Arizona has been hosting the Nike Tournament of Champions for girls’ basketball since 2001 when Chandler High School and the Chandler School District took on the responsibility of organizing the four-day national tournament.
Since it moved to Arizona 16 years ago, the event has evolved into one of the premier high school tournaments and annually draws some of the best prep teams from around the country.
It was hoped that it would also give local teams a chance to compete against the nation’s best without having to leave their own state. As a result, there was always an abundance of Arizona schools entered in a field which has grown to 80-90 teams each year.
Unfortunately, the tournament continues to show that Arizona is still trying to play catch-up to many of the top programs outside its borders.
The TOC, which just completed its 21st year, rolled through the Valley last week and a dozen local teams jumped on board to once again be tested against top-caliber competition. They were scattered among the 80 teams competing in five brackets.
And once again, with just a few exceptions, Arizona’s best had a tough time competing.
Each team played four games over four days, with the final on Friday to give all the players and their parents time to get back home to prepare for Christmas just a few days away. Collectively, the 12 local teams posted a 19-29 record. Only two teams, Gilbert High School (4-0) and Scottsdale’s Desert Mountain High School (3-1) had winning records. Half of the local entrants won just one game.
Those kind of results may help explain why local participation in the tournament has fallen off in the last couple of years. There were 22 in-state schools entered in 2014, but that number dropped to 14 the next two years, and fell even further this season.
Only once has an Arizona school won the title in the tourney’s top bracket, the Joe Smith. That was back in 2011 when St. Mary’s High School, the No. 2 team in the nation that year, rolled undefeated through the Smith bracket, which then included seven teams that were ranked in the nation’s top 10.
The next year St. Mary’s had to settle for third in the top bracket and no Arizona team brought home a title in any of the other four brackets. Since then, Arizona has usually been able to claim a lower-bracket title, sometimes more than one in a single year, but no more Joe Smith titles.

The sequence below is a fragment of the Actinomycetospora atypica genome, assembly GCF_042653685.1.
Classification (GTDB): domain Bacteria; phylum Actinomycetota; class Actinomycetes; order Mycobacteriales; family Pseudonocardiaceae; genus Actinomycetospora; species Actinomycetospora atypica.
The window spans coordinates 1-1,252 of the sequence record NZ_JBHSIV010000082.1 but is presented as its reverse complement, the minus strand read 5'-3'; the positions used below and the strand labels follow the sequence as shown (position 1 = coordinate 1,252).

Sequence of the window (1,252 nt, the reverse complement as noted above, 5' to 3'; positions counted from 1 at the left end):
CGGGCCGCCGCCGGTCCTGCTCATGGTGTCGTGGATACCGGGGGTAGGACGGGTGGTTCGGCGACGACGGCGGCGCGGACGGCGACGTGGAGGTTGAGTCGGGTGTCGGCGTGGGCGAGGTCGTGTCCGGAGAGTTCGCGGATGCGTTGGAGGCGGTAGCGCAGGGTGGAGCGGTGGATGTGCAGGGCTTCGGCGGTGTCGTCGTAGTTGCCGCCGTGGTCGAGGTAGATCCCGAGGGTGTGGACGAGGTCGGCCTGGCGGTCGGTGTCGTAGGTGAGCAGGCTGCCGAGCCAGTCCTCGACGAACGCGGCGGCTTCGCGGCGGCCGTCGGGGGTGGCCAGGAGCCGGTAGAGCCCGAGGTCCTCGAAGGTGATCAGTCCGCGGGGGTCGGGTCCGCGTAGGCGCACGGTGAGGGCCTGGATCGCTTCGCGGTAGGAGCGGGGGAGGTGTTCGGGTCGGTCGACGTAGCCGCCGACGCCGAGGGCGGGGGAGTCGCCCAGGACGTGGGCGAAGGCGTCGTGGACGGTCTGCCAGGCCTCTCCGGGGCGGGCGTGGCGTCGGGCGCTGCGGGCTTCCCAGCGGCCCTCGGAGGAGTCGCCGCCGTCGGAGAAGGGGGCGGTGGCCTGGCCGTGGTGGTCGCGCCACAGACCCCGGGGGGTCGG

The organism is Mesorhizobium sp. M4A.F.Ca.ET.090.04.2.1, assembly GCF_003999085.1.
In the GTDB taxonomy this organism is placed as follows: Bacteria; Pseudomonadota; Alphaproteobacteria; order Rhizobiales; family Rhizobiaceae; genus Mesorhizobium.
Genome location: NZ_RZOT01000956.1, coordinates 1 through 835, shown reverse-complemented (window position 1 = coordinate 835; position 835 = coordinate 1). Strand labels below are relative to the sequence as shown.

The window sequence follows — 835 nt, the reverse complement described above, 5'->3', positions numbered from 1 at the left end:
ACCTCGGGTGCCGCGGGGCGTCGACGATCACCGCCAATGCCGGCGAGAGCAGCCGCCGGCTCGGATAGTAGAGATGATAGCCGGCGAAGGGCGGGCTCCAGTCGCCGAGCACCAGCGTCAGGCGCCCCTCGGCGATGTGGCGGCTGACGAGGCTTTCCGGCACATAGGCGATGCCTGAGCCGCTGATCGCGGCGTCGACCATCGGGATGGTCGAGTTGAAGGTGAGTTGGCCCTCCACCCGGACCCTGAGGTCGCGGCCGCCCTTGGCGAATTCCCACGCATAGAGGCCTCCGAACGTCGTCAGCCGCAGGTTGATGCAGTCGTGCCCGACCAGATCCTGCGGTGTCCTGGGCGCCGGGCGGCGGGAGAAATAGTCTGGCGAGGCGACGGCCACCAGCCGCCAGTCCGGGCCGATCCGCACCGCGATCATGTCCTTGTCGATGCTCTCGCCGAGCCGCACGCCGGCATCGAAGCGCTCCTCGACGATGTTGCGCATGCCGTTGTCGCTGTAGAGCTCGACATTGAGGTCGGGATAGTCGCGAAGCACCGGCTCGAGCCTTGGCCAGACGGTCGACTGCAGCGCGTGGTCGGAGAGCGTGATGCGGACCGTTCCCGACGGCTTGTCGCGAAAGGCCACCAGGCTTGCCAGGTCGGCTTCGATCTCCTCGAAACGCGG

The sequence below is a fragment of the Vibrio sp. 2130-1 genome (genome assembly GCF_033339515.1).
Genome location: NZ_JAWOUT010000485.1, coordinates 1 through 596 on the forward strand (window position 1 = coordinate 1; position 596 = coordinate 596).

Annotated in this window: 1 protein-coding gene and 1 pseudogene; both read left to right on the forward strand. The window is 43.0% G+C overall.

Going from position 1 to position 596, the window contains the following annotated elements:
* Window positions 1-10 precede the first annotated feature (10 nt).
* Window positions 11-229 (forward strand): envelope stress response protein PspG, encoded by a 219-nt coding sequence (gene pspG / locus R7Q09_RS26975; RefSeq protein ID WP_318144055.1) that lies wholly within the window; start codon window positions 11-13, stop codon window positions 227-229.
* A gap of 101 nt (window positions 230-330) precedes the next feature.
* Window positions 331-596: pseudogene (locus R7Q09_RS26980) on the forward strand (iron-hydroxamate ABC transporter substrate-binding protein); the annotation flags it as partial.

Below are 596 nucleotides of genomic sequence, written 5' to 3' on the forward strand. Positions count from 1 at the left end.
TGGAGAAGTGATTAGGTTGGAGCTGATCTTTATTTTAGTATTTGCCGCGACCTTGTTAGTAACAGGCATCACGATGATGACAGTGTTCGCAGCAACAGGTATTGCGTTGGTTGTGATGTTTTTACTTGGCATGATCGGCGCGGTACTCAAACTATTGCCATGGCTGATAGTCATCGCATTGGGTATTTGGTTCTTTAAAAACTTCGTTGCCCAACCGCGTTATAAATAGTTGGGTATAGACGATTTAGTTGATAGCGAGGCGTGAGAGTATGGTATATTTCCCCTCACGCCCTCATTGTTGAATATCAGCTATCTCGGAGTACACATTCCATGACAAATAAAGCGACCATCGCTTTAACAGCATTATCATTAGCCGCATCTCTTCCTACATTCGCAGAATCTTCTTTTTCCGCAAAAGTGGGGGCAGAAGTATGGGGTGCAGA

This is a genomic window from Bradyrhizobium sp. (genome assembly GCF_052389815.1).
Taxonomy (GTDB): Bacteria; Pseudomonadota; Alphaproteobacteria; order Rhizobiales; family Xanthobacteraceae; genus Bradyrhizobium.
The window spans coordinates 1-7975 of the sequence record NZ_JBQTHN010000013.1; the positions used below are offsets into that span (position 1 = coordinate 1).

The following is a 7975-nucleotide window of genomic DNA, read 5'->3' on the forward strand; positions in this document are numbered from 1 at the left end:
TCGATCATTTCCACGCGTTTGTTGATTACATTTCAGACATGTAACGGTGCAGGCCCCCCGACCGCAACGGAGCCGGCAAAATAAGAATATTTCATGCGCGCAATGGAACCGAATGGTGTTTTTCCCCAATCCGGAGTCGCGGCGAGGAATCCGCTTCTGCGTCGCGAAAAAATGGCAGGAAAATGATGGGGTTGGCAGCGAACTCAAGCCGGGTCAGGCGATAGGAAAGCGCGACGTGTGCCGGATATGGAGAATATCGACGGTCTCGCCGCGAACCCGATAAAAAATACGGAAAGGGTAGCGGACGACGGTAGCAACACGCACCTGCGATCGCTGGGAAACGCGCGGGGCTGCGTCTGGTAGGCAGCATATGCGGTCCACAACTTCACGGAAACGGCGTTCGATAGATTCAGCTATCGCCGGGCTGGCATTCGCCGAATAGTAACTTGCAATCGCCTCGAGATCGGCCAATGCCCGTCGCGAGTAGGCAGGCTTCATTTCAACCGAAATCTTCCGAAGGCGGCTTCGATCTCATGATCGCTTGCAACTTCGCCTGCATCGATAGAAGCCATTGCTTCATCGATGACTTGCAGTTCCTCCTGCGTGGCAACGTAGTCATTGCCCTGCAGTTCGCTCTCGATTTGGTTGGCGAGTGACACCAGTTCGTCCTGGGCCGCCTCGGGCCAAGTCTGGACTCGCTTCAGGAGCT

Last year, Seton Catholic had a good shot at winning the top bracket, but had to settle for sixth place. Mesquite High won the John Anderson bracket and Chaparral High took the Derril Kipp title — one of the better outcomes in recent years.
But this year, the Smith bracket was dominated by out-of-state teams and Arizona’s best finish came in the Mike Desper bracket that was won by Gilbert. Only two local teams, Mesquite and Millennium High, were invited to play in the top bracket and each won just one game. Mesquite advanced the farthest, playing for seventh place but losing that final game to Nevada’s Centennial High.
Gilbert (15-2) was one of three local teams playing in the Desper. The Tigers rolled through the bracket undefeated, beating two teams from California and one each from New York and Colorado. Hamilton High and Perry High, the other local teams in that bracket, both lost their first two games. Hamilton won its last two games for a 13th place finish and Perry finished 1-3, losing its fourth game to West Seattle that would have given the Pumas a 15th place finish.
For 31 minutes and 55 seconds, it looked like Gilbert wouldn’t make it into the finals. The Tigers trailed throughout the entire semifinal game against Sacred Heart Cathedral from California until Hanna Cavinder made a couple of free throws with five seconds left on the game clock to pull Gilbert through to a 56-55 victory and a chance to play California’s West Clovis for the title.
But it was twin sister, Haley Cavinder, who carried the offensive load against Sacred Heart, and then against West Clovis for the 70-62 win that would nail down the title for the Tigers. Haley scored 20 points in the second half of the semi following a dismal team shooting effort (6-for-30) in the first half that had the Tigers in a deep hole. She finished with a game-high 26 points to fuel the comeback and then posted a triple double in the championship game, scoring 25 points and contributing 13 boards and 11 assists.
Hanna, who averages 20 points a game, right behind her sister’s 22.6, chipped in 10 points in each of the final two games.
And Brynn Wade, the team’s third-highest scorer with 9.2 points per outing, took her game up a notch for the final. The junior post dropped in 11 points and 21 rebounds, which is well above her season average 13 boards a game.